Friday - Rob Cowan with Ed Balls
With Rob Cowan. Including Musical challenge; Music in Time: Shostakovich's Symphony No 2; Artist of the Week: Georg Solti, featured conducting Mahler's Symphony No 1.
Rob sets the tone and mood of the day's programme with a range of music to intrigue, surprise and entertain.
Take part in today's musical challenge: identify a piece of music played in reverse.
Rob's guest this week is the former front-bench politician, Ed Balls. After leaving a promising career in journalism, Ed became a Labour MP in 2005. He went on to be Secretary of State for Children, Schools and Families under Gordon Brown and Shadow Chancellor under Ed Miliband. Since leaving politics Ed has found fame as a dancer on Strictly Come Dancing (remaining in the competition much longer than most expected!) and he's recently brought out an autobiography, Speaking Out, a record of a life in politics and a window into the world of Westminster. He played the violin for 15 years and in adult life became a keen pianist, working publicly through grade exams and other performance milestones. Throughout the week Ed will be sharing some of his favourite classical music, including pieces by Handel, Bruch and George Dyson.
Music in Time: Modern
Rob chooses an overtly political and highly dramatic Shostakovich symphony, subtitled 'To October', written for the 10th anniversary of the October Revolution.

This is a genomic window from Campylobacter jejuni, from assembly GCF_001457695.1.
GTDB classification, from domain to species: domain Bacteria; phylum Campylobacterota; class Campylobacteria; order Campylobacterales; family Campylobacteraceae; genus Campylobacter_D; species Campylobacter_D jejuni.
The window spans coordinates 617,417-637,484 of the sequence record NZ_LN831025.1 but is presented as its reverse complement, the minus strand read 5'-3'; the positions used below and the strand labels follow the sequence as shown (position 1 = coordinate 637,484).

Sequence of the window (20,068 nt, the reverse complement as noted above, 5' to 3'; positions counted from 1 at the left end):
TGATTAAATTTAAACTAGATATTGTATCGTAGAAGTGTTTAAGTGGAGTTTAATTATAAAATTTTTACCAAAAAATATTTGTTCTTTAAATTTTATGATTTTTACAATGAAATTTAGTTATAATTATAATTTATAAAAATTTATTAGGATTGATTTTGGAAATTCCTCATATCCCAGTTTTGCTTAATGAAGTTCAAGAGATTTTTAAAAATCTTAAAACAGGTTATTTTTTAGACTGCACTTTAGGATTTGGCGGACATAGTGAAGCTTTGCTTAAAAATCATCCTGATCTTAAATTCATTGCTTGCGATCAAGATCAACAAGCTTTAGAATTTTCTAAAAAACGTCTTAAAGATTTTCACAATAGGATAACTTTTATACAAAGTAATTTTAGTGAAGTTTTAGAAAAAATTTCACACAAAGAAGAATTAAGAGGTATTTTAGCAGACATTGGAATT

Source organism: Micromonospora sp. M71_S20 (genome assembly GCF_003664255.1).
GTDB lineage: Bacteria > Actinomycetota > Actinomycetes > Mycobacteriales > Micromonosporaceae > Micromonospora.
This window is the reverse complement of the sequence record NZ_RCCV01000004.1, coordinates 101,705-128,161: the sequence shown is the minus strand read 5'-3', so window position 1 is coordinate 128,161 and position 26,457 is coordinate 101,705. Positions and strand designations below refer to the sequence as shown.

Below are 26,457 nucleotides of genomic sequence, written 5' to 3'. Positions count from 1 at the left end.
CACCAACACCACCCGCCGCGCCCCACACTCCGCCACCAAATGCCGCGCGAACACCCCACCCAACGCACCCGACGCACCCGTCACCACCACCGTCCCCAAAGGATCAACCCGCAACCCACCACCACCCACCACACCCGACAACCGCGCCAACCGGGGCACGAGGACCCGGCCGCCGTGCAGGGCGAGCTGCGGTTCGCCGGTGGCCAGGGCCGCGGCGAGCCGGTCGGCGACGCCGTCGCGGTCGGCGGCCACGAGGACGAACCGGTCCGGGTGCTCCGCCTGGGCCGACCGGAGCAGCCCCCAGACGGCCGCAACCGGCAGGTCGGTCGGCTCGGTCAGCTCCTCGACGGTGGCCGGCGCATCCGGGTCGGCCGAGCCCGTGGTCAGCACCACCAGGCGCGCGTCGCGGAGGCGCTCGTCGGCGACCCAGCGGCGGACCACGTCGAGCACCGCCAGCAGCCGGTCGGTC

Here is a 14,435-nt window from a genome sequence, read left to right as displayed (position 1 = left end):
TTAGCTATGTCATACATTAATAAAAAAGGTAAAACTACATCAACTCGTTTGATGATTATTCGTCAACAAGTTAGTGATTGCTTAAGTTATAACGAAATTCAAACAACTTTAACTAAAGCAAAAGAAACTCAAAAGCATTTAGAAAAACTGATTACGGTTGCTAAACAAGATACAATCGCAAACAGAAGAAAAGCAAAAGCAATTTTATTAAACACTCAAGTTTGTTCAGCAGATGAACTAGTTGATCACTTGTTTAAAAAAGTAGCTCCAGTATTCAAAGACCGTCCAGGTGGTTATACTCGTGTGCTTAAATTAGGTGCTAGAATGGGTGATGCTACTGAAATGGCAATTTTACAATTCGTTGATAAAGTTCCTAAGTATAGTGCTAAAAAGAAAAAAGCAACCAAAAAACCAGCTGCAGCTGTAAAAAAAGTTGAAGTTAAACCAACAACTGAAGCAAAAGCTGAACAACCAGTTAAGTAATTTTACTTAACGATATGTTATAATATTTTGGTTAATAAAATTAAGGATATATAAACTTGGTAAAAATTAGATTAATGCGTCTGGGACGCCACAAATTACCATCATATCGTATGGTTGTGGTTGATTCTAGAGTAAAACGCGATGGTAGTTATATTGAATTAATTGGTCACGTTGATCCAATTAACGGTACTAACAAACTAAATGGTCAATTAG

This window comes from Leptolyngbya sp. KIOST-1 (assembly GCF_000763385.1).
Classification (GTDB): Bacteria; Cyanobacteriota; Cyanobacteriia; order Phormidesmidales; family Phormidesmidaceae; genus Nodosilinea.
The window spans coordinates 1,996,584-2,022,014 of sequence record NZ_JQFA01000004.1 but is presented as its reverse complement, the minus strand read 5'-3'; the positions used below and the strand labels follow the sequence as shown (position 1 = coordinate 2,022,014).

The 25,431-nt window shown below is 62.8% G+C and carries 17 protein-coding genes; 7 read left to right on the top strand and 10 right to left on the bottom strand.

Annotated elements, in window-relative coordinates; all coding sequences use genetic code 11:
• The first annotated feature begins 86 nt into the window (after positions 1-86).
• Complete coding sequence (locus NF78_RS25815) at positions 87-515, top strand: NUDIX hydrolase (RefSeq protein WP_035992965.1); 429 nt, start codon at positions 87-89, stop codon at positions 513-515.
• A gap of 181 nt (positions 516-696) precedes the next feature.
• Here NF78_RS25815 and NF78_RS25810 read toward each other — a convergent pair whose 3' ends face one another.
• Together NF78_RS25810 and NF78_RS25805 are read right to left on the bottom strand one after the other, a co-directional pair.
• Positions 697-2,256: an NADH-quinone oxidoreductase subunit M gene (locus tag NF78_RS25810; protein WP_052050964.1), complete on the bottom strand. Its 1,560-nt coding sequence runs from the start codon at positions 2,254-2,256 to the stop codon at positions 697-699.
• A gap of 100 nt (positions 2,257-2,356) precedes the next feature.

Artist of the Week
Rob's artist of the week is the conductor Sir Georg Solti. Solti was one of the twentieth century's leading musicians, leaving a vast legacy of over 250 studio recordings, including 45 complete operas. Born in Hungary he studied under Béla Bartók and worked at the Hungarian State Opera as a répétiteur. After leading a number of German opera houses, Solti took the helm at London's Covent Garden and was later director of the Chicago Symphony Orchestra and the London Philharmonic Orchestra.
In the 1950s and early 1960s Solti was a powerhouse rostrum presence, as the rather melodramatic photos of him in action would suggest, but a good deal more than that. Solti could bring gravitas to Beethoven, warmth to Mendelssohn, and a dramatic impulse to Wagner, adapting his approach to suit the style and mood of the music. Throughout the week Rob shares recordings from early in Solti's career including symphonies by Mendelssohn, Beethoven, Mahler, ballet by Offenbach and the conclusion to Wagner's Das Rheingold.
Symphony No.1 in D major
London Symphony Orchestra
Georg Solti (conductor).